State releases assessment from grounding of barge Bridgeport off Atlantic Beach
The Florida Department of Environmental Protection has released the sampling and assessment results that were taken in the waters near where a barge carrying coal ash has been stranded off the coast of Atlantic Beach for months.
Consent order executed between FDEP, construction companies over Ortega River silt plumes
This consent order was drafted after multiple violations of turbidity plumes flowing into the Ortega River from the construction site during heavy rains. Within 45 days a third party must also perform a “River Assessment” to evaluate the Ortega River and canal for sediment resulting from erosion of the construction site. Turbidity plume flowing into the Ortega River. (Sharon and Don Light)The FDEP is confident that with the consent order in place and frequent inspections the issue will improve. A consent order between our Department and the responsible parties was executed on August 6, 2020.”
State: Efforts should greatly reduce silt plume flowing into Ortega River
JACKSONVILLE, Fla. A family who lives along along the Ortega River is concerned as silt from a construction site continues to flow into the waterway after heavy rainfall. The silt plume has been spotted flowing from the construction area at the Roosevelt Marketplace. The remaining 15% exposed limerock will be covered over as well. The Department remains committed to conducting regular site visits to ensure adequate progress, confirming all short-term corrective actions are working. Additionally, as we stated last week, the Department is evaluating potential formal enforcement actions with the responsible parties that may include longer term corrective actions and the assessment of appropriate fines/penalties.
State addressing silt plume from Roosevelt Marketplace construction site
JACKSONVILLE, Fla. A silt plume has been spotted flowing from the Roosevelt Marketplace construction site into the Ortega River. Last week, News4Jax learned that heavy rains had been pushing silt from the site into a nearby canal, which flows into the river. Shannon Blankenship, advocacy director for the St. Johns Riverkeeper, said the recent plume sighting wasnt the first. The first time that we saw an active violation of construction at the Roosevelt mall was in January of 2020, Blankenship said a week ago. The FDEP issued a statement that reads in part:Immediately upon being notified of the concerns related to the construction site, the department conducted an inspection.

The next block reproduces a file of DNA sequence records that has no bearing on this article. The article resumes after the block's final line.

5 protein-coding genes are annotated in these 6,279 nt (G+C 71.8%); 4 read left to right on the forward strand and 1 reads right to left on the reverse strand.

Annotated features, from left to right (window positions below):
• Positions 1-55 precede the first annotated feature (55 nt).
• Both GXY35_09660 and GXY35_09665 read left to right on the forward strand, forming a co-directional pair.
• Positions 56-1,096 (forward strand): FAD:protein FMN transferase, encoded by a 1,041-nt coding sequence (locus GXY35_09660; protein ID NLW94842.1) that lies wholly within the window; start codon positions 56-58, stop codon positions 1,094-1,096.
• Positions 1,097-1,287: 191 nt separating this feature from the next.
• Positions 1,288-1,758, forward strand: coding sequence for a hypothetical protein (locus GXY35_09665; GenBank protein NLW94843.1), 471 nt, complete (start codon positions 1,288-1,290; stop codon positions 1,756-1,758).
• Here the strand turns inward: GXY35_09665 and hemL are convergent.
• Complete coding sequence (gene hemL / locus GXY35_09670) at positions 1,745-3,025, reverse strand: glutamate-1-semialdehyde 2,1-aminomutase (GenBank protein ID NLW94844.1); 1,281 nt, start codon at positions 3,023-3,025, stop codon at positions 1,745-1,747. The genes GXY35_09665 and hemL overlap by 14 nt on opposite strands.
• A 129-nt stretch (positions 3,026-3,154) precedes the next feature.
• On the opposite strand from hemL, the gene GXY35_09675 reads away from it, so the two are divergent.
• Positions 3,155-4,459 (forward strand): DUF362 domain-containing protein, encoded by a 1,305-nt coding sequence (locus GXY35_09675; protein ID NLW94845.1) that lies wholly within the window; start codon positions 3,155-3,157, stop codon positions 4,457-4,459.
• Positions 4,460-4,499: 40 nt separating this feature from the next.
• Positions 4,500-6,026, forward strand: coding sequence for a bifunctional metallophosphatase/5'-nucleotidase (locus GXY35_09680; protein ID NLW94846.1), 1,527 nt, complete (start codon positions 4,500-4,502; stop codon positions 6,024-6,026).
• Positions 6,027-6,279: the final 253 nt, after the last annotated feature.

Construction site spills silt into Ortega River on rainy days
These heavy rains are what push silt from the Roosevelt Marketplace construction site into a nearby canal that flows into the Ortega River. The St. Johns Riverkeeper continues to monitor the situation and fears that the silt plumes flowing into the river will continue to happen unless adequate silt barriers are used through the rainy summer season. Once again, the Roosevelt Marketplace redevelopment in Jacksonville pollutes and silts in the Ortega River, which flows into the St. Johns. When the sediment from the construction site reaches the river, it can change the rivers elevation and cause mud flaps along the riverbed. The first time that we saw an active violation of construction at the Roosevelt mall was in January of 2020, Blankenship said.
Floridas Grayton Beach No. 1 in top-10 US list
This Aug. 1, 2018, aerial photo made available by the Florida Department of Environmental Protection shows Grayton Beach State Park in Santa Rosa Beach, Fla. The squeak,' squeak, 'squeak of the sand when you walk in it.It's a large reason the beach was picked as the best in the United States by Stephen Dr. Beach Leatherman, a coastal scientist and professor at Florida International University, who has been ranking the nation's beaches for 30 years. Grayton Beach State Park won the list's top spot even without a smoking ban based on its sheer beauty. I have caught lots of fish at Grayton Beach State Park, Cherry said.
Solutions sought for algae woes
Thomas Frazer, Floridas chief science officer, said Monday during a state Blue-Green Algae Task Force meeting in Fort Myers that he and other officials at the state department have already been fielding calls from people with ideas about fighting the algae. Ron DeSantis issued an executive order in January to create the task force in response to outbreaks of toxic algae and red tide across the state last year. The problems particularly drew attention in Southeast and Southwest Florida, as algae plagued water bodies such as the St. Lucie and Caloosahatchee rivers and red tide caused fish kills. Some people making proposals could be asked to appear before the task force to answer questions about their proposals. The initiative was created between the Florida Fish and Wildlife Conservation Commissions Fish and Wildlife Research Institute and Sarasota-based Mote Marine Laboratory.